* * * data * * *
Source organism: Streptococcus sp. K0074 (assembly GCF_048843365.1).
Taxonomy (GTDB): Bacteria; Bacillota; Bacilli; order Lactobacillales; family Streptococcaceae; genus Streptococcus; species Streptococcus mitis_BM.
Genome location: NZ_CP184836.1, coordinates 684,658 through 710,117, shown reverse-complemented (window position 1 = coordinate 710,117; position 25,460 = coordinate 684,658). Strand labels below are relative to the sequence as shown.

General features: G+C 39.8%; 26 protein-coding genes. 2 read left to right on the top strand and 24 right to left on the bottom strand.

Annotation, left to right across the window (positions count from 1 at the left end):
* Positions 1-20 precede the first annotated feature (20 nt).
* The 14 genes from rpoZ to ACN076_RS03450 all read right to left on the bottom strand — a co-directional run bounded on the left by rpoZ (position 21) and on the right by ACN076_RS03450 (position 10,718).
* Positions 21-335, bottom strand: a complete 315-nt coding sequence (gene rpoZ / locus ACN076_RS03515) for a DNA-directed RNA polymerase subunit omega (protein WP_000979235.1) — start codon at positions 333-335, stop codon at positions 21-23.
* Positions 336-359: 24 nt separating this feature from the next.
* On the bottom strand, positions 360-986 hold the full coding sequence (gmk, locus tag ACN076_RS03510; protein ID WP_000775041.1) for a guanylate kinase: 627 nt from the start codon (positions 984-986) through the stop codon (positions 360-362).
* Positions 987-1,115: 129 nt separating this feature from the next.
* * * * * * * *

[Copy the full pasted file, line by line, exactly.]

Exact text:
Source organism: Streptococcus sp. K0074 (assembly GCF_048843365.1).
Taxonomy (GTDB): Bacteria; Bacillota; Bacilli; order Lactobacillales; family Streptococcaceae; genus Streptococcus; species Streptococcus mitis_BM.
Genome location: NZ_CP184836.1, coordinates 684,658 through 710,117, shown reverse-complemented (window position 1 = coordinate 710,117; position 25,460 = coordinate 684,658). Strand labels below are relative to the sequence as shown.

General features: G+C 39.8%; 26 protein-coding genes. 2 read left to right on the top strand and 24 right to left on the bottom strand.

Annotation, left to right across the window (positions count from 1 at the left end):
* Positions 1-20 precede the first annotated feature (20 nt).
* The 14 genes from rpoZ to ACN076_RS03450 all read right to left on the bottom strand — a co-directional run bounded on the left by rpoZ (position 21) and on the right by ACN076_RS03450 (position 10,718).
* Positions 21-335, bottom strand: a complete 315-nt coding sequence (gene rpoZ / locus ACN076_RS03515) for a DNA-directed RNA polymerase subunit omega (protein WP_000979235.1) — start codon at positions 333-335, stop codon at positions 21-23.
* Positions 336-359: 24 nt separating this feature from the next.
* On the bottom strand, positions 360-986 hold the full coding sequence (gmk, locus tag ACN076_RS03510; protein ID WP_000775041.1) for a guanylate kinase: 627 nt from the start codon (positions 984-986) through the stop codon (positions 360-362).
* Positions 987-1,115: 129 nt separating this feature from the next.